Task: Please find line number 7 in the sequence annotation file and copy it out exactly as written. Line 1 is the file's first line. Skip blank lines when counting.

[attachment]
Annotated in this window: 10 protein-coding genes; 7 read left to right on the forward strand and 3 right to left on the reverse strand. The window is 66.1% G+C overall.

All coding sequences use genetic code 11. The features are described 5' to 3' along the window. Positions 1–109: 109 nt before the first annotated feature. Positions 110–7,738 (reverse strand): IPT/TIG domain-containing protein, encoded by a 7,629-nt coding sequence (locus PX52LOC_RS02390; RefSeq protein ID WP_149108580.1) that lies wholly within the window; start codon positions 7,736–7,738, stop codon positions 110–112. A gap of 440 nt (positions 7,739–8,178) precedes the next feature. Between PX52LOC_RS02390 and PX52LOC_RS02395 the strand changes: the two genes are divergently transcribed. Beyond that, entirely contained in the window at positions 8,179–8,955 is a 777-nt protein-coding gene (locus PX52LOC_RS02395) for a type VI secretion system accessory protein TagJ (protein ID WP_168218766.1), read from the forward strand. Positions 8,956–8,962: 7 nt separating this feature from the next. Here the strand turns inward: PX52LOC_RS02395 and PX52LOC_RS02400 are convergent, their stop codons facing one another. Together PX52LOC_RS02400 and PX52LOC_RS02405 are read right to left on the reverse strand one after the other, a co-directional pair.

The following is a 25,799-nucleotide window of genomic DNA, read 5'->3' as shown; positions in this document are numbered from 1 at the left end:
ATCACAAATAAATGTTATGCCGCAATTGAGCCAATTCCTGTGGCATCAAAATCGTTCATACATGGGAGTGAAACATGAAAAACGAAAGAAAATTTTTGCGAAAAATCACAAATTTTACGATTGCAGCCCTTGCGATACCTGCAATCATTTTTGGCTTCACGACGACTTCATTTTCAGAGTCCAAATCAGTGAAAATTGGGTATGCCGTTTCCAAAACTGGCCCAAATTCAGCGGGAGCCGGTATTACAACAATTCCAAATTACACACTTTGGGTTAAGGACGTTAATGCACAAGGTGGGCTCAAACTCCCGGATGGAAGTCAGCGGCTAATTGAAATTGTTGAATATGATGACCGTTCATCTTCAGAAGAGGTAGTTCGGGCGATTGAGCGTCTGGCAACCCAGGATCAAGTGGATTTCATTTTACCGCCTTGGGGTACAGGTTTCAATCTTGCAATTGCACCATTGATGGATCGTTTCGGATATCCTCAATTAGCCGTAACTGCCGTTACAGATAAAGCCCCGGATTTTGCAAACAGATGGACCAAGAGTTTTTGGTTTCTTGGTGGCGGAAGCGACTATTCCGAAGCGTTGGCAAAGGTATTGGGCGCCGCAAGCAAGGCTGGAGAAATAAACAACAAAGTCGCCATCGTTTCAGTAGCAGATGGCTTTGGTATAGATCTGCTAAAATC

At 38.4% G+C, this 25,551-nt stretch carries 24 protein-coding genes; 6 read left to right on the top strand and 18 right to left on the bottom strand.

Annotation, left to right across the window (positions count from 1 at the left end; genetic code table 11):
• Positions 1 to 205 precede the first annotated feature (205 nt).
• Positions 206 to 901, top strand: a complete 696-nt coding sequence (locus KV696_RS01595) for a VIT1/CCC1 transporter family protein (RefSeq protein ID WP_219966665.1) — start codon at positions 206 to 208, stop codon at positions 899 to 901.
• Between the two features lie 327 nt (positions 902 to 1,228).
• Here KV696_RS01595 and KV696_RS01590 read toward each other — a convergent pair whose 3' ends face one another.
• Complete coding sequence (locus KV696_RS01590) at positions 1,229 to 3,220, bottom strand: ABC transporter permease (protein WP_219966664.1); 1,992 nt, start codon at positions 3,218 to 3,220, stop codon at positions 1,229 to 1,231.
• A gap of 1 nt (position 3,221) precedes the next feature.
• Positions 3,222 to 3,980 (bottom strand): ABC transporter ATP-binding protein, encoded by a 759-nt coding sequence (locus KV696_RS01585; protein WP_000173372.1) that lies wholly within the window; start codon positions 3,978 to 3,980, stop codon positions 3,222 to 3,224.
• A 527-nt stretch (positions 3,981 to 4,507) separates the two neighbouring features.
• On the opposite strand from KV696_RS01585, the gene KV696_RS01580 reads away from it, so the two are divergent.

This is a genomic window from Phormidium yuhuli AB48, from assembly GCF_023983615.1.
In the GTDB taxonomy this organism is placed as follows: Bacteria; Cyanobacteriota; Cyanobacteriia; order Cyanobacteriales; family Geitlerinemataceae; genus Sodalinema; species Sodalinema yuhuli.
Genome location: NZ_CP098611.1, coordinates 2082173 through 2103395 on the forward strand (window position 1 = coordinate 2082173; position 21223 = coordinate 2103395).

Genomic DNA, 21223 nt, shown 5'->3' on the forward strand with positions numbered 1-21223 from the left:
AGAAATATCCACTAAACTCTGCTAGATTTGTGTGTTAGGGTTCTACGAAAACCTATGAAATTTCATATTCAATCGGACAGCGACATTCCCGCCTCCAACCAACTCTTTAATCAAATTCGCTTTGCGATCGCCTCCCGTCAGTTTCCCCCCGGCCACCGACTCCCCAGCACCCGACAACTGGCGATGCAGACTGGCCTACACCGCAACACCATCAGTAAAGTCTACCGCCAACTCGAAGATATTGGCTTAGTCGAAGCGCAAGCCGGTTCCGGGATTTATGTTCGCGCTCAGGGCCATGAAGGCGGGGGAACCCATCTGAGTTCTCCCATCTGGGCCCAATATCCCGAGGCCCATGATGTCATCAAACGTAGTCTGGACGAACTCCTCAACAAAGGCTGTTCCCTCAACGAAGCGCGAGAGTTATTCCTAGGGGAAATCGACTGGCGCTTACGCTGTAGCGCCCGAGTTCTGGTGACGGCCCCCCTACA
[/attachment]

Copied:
• Positions 1 to 205 precede the first annotated feature (205 nt).